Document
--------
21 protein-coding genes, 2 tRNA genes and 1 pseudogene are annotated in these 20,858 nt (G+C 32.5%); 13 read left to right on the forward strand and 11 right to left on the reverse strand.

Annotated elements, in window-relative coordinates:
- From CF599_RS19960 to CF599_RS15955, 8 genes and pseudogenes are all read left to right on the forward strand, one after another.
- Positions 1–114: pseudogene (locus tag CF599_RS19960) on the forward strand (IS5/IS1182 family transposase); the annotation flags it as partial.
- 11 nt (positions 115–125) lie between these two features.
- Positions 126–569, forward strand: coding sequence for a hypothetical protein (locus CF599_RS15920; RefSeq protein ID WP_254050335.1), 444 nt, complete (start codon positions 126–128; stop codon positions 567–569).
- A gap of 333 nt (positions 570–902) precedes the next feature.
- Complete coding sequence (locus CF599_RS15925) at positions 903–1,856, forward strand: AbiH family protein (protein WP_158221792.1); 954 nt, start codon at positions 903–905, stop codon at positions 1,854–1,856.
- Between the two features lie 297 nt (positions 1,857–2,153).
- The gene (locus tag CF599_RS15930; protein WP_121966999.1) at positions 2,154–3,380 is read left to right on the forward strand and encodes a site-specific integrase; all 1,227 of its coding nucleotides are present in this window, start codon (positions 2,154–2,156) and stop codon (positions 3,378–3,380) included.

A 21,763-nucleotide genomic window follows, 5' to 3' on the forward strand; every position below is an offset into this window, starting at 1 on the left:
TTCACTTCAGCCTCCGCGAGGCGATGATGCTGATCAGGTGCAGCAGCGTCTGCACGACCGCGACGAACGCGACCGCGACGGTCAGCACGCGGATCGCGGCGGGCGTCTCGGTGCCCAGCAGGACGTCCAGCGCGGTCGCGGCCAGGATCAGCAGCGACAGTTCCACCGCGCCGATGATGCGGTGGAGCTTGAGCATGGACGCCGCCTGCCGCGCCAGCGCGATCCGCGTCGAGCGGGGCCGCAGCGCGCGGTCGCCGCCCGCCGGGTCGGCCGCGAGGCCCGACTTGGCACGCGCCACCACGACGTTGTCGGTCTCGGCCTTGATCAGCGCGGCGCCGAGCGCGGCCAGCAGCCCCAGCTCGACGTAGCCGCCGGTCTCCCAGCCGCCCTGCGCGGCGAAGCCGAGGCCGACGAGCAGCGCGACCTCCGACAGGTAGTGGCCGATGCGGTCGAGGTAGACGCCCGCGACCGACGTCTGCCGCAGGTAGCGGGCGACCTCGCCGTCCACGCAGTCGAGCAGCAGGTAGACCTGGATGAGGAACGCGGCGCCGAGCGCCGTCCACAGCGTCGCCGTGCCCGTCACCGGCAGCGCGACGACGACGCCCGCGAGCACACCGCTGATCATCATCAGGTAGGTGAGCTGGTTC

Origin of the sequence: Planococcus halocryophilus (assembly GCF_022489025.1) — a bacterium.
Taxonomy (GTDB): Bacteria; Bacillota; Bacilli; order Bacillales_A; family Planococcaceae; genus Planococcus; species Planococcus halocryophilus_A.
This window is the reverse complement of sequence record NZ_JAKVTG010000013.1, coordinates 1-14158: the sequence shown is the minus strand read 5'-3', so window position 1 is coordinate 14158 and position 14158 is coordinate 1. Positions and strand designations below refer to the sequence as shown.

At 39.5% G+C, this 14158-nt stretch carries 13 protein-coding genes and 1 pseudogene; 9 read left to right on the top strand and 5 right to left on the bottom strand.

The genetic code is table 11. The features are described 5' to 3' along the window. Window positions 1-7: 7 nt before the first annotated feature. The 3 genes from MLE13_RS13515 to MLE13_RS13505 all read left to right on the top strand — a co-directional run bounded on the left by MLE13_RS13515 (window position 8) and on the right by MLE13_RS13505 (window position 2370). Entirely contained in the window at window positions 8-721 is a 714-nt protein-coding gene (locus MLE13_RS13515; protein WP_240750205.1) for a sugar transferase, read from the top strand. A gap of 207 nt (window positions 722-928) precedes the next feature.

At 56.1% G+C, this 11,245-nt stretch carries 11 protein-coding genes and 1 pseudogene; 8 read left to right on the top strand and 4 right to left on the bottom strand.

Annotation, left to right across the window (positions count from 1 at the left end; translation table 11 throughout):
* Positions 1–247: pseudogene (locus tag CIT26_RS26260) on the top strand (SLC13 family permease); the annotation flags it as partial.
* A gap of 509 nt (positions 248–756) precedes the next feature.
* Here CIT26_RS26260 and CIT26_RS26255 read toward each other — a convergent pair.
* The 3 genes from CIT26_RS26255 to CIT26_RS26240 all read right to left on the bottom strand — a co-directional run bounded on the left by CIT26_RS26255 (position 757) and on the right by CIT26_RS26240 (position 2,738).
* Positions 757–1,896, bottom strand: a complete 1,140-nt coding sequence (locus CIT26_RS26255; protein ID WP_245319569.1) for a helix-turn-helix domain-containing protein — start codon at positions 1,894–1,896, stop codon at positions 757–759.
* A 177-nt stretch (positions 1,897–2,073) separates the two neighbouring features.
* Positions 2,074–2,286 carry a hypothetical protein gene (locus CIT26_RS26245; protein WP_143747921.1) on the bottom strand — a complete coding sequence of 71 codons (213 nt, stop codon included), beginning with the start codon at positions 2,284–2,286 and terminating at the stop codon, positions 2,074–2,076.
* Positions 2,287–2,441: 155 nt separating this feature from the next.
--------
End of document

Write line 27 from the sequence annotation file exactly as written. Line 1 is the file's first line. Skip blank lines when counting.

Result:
* Positions 2,287–2,441: 155 nt separating this feature from the next.